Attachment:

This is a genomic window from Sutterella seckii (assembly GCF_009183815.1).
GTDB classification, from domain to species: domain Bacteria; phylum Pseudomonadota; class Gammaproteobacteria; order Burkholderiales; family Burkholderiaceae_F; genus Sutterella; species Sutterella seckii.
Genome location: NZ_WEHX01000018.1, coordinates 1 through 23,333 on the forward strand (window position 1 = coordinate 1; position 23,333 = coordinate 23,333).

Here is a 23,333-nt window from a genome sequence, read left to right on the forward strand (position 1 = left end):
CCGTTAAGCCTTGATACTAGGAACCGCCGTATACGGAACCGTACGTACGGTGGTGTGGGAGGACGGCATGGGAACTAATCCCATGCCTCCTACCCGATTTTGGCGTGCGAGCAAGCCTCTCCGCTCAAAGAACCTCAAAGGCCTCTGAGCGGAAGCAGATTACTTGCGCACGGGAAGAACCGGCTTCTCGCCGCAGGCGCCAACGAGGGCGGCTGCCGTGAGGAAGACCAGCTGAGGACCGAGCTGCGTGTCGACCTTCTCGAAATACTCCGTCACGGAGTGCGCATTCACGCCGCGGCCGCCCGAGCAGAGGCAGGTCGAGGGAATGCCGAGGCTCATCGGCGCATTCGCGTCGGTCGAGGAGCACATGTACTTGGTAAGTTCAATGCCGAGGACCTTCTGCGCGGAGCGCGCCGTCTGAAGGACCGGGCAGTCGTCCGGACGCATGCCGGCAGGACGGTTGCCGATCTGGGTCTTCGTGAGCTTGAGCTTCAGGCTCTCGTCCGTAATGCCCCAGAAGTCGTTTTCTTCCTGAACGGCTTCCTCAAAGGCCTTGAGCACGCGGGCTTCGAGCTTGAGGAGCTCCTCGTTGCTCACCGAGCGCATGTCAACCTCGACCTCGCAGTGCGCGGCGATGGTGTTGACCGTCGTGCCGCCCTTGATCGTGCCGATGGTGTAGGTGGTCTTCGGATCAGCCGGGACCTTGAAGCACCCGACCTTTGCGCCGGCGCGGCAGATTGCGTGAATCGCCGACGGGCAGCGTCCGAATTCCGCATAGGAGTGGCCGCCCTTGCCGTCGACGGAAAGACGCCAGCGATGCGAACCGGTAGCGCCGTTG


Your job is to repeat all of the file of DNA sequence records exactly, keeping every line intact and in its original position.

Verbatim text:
This is a genomic window from Sutterella seckii (assembly GCF_009183815.1).
GTDB classification, from domain to species: domain Bacteria; phylum Pseudomonadota; class Gammaproteobacteria; order Burkholderiales; family Burkholderiaceae_F; genus Sutterella; species Sutterella seckii.
Genome location: NZ_WEHX01000018.1, coordinates 1 through 23,333 on the forward strand (window position 1 = coordinate 1; position 23,333 = coordinate 23,333).

Here is a 23,333-nt window from a genome sequence, read left to right on the forward strand (position 1 = left end):
CCGTTAAGCCTTGATACTAGGAACCGCCGTATACGGAACCGTACGTACGGTGGTGTGGGAGGACGGCATGGGAACTAATCCCATGCCTCCTACCCGATTTTGGCGTGCGAGCAAGCCTCTCCGCTCAAAGAACCTCAAAGGCCTCTGAGCGGAAGCAGATTACTTGCGCACGGGAAGAACCGGCTTCTCGCCGCAGGCGCCAACGAGGGCGGCTGCCGTGAGGAAGACCAGCTGAGGACCGAGCTGCGTGTCGACCTTCTCGAAATACTCCGTCACGGAGTGCGCATTCACGCCGCGGCCGCCCGAGCAGAGGCAGGTCGAGGGAATGCCGAGGCTCATCGGCGCATTCGCGTCGGTCGAGGAGCACATGTACTTGGTAAGTTCAATGCCGAGGACCTTCTGCGCGGAGCGCGCCGTCTGAAGGACCGGGCAGTCGTCCGGACGCATGCCGGCAGGACGGTTGCCGATCTGGGTCTTCGTGAGCTTGAGCTTCAGGCTCTCGTCCGTAATGCCCCAGAAGTCGTTTTCTTCCTGAACGGCTTCCTCAAAGGCCTTGAGCACGCGGGCTTCGAGCTTGAGGAGCTCCTCGTTGCTCACCGAGCGCATGTCAACCTCGACCTCGCAGTGCGCGGCGATGGTGTTGACCGTCGTGCCGCCCTTGATCGTGCCGATGGTGTAGGTGGTCTTCGGATCAGCCGGGACCTTGAAGCACCCGACCTTTGCGCCGGCGCGGCAGATTGCGTGAATCGCCGACGGGCAGCGTCCGAATTCCGCATAGGAGTGGCCGCCCTTGCCGTCGACGGAAAGACGCCAGCGATGCGAACCGGTAGCGCCGTTG